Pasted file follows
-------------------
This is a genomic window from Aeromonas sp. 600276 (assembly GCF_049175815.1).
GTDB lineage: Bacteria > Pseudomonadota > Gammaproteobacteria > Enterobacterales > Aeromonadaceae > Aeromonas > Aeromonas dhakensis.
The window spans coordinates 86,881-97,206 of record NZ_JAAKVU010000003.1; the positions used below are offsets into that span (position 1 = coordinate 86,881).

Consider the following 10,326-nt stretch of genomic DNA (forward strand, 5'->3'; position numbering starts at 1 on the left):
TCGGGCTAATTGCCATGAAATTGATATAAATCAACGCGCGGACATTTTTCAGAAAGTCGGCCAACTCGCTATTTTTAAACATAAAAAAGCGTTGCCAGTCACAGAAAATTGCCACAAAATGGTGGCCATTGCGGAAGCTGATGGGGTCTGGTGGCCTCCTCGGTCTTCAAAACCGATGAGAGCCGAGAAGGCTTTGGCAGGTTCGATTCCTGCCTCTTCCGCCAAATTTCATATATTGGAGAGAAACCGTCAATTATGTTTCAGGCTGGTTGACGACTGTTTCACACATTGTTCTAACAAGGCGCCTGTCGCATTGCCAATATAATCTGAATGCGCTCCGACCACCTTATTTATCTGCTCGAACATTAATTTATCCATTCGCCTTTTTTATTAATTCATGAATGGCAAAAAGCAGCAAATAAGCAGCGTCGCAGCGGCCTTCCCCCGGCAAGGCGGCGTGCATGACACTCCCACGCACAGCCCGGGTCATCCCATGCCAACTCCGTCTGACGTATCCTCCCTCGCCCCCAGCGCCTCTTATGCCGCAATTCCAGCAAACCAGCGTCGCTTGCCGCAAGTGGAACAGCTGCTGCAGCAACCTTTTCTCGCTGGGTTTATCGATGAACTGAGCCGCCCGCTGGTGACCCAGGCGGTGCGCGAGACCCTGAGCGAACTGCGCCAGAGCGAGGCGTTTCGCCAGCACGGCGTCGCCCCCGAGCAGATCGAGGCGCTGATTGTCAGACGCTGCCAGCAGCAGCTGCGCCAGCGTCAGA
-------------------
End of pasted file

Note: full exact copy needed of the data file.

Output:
This is a genomic window from Aeromonas sp. 600276 (assembly GCF_049175815.1).
GTDB lineage: Bacteria > Pseudomonadota > Gammaproteobacteria > Enterobacterales > Aeromonadaceae > Aeromonas > Aeromonas dhakensis.
The window spans coordinates 86,881-97,206 of record NZ_JAAKVU010000003.1; the positions used below are offsets into that span (position 1 = coordinate 86,881).

Consider the following 10,326-nt stretch of genomic DNA (forward strand, 5'->3'; position numbering starts at 1 on the left):
TCGGGCTAATTGCCATGAAATTGATATAAATCAACGCGCGGACATTTTTCAGAAAGTCGGCCAACTCGCTATTTTTAAACATAAAAAAGCGTTGCCAGTCACAGAAAATTGCCACAAAATGGTGGCCATTGCGGAAGCTGATGGGGTCTGGTGGCCTCCTCGGTCTTCAAAACCGATGAGAGCCGAGAAGGCTTTGGCAGGTTCGATTCCTGCCTCTTCCGCCAAATTTCATATATTGGAGAGAAACCGTCAATTATGTTTCAGGCTGGTTGACGACTGTTTCACACATTGTTCTAACAAGGCGCCTGTCGCATTGCCAATATAATCTGAATGCGCTCCGACCACCTTATTTATCTGCTCGAACATTAATTTATCCATTCGCCTTTTTTATTAATTCATGAATGGCAAAAAGCAGCAAATAAGCAGCGTCGCAGCGGCCTTCCCCCGGCAAGGCGGCGTGCATGACACTCCCACGCACAGCCCGGGTCATCCCATGCCAACTCCGTCTGACGTATCCTCCCTCGCCCCCAGCGCCTCTTATGCCGCAATTCCAGCAAACCAGCGTCGCTTGCCGCAAGTGGAACAGCTGCTGCAGCAACCTTTTCTCGCTGGGTTTATCGATGAACTGAGCCGCCCGCTGGTGACCCAGGCGGTGCGCGAGACCCTGAGCGAACTGCGCCAGAGCGAGGCGTTTCGCCAGCACGGCGTCGCCCCCGAGCAGATCGAGGCGCTGATTGTCAGACGCTGCCAGCAGCAGCTGCGCCAGCGTCAGA